An Interview with Roxane Gay

Mixed FruitWhat’s the first thing that set off the writing process for this piece? Was it a restaurant menu?

Roxane Gay – I was thinking about the seven deadly sins so I started thinking about the contrapasso which is, loosely, the punishment of souls by the sins they have committed. It was a term coined in Dante’s Inferno. Then I went to this steakhouse in San Francisco, while in town for work, Alfred’s, one of those old school chophouses with leather banquettes. The menus were these huge, leatherbound affairs, very elaborate and ostentatious, much like steak itself. I stole the menu and felt guilty about that, though also very happy to have the menu, and then my stomach started hurting and I thought about contrapasso. That’s when I started working on the story.

MFThe term “contrapasso” refers to a kind of divine justice, and the concept is used to great effect in Dante’s Divine Comedy. Of the nine circles in Dante’s Inferno (Limbo, Lust, Gluttony, Wrath, Heresy, Violence, Fraud, Treachery), where do you think you would find yourself? Why?

RG – I would find myself either in Lust or Gluttony because I want, excessively.

MFHow do you approach revision?

RG – I’m working on getting better with revision because it has not historically been much of my writing process. I approach revision, when I do it, by working my way through a story from the beginning to the end, seeing what works and what doesn’t and rewriting as I reread.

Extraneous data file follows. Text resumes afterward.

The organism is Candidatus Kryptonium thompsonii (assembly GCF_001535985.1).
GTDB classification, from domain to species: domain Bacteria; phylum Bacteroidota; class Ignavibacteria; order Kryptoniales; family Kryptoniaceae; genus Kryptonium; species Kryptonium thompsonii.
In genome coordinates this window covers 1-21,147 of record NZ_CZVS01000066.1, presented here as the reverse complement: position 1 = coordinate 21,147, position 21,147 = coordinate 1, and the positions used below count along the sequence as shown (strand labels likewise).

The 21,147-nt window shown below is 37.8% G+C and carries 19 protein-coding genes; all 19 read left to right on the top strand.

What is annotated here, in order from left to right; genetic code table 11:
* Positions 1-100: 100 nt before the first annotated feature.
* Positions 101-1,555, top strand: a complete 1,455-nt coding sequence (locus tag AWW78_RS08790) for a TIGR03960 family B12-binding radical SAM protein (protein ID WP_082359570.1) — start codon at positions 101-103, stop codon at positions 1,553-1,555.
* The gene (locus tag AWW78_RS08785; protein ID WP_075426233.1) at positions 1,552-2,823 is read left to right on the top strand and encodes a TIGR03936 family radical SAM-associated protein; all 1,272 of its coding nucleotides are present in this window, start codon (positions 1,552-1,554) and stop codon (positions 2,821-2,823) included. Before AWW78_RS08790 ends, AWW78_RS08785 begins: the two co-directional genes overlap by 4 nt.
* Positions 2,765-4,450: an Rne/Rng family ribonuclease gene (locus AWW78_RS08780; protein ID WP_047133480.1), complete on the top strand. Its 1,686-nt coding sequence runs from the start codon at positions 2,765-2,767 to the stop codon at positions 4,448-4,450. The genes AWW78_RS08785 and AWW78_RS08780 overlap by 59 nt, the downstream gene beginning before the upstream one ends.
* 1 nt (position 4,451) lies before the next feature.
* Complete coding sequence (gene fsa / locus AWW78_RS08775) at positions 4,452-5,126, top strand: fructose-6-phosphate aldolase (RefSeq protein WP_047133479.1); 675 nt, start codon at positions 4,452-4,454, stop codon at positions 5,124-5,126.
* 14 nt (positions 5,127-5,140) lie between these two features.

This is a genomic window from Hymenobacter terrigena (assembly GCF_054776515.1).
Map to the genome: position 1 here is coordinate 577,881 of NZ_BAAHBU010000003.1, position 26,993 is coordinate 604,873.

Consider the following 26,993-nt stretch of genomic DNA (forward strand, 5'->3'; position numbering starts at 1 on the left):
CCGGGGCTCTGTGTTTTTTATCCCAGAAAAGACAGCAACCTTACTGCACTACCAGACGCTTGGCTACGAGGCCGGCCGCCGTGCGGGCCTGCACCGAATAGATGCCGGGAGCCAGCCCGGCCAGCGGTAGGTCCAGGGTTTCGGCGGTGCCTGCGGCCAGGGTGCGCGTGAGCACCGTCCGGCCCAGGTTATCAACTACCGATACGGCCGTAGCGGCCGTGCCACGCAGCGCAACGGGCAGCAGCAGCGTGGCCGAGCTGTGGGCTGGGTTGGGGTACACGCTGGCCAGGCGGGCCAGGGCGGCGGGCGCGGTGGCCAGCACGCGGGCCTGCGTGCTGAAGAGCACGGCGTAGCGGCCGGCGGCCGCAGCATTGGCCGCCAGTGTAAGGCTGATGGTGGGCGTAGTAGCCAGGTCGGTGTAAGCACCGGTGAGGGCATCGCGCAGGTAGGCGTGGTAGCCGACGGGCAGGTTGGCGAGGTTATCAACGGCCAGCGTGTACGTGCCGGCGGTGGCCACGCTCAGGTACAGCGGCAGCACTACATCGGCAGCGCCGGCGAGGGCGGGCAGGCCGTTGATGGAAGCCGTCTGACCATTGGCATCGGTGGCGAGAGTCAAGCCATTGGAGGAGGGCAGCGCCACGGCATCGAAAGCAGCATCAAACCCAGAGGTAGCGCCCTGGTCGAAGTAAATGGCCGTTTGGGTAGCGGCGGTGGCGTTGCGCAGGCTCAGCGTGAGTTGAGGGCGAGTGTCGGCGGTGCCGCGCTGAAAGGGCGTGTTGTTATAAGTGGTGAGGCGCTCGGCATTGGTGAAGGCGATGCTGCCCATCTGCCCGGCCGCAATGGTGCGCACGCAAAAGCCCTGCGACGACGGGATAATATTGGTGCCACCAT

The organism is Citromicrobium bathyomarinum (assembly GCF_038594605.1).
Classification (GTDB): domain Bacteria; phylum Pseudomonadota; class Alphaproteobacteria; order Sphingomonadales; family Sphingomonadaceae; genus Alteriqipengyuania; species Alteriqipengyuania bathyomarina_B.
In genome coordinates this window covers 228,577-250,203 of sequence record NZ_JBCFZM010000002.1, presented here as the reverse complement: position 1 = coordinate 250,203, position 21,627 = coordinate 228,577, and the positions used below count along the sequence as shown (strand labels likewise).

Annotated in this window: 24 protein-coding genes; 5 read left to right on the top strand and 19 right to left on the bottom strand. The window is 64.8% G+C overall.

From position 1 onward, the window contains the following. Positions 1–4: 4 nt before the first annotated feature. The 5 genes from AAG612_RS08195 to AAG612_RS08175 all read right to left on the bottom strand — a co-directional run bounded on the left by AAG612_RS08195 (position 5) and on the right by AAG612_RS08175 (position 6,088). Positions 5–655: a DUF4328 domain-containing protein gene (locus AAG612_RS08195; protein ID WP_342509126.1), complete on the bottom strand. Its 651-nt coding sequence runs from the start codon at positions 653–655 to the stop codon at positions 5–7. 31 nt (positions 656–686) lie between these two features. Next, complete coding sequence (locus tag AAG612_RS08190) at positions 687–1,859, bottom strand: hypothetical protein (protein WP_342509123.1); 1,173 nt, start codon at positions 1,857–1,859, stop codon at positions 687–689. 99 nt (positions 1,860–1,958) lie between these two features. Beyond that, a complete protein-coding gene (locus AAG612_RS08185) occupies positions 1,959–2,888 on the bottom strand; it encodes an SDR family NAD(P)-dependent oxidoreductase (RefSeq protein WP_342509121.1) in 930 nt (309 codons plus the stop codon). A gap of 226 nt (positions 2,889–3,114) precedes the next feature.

MFWhat’s the best book you’ve read in the past year?

RG – Without a doubt, The Chronology of Water by Lidia Yuknavitch for its searing and breathtaking use of language, the power of the writing, the control Yuknavitch wields in telling her story, the honesty and fearlessness, the vulnerability, the way the book moves the memoir genre forward in significant ways and the overall class and beauty that exudes from every page of the book.

MFWhat do you get out of writing, and how is the payoff ever worth the agony?

RG – Writing is my life’s greatest joy. I do not find it agonizing.

MFWhat advice would you give writers just starting out? What advice would you have liked to hear when you were just starting out?

RG – These days, I’d tell newer writers to focus on writing rather than publishing. That’s the advice I would have liked to hear when I was just starting out.

MFIf you were a fruit, what would you be?

RG – I’d be a banana–a fruit possessing a thick rind which, when pulled away, reveals dense flesh soft and sweet on the tongue.

 

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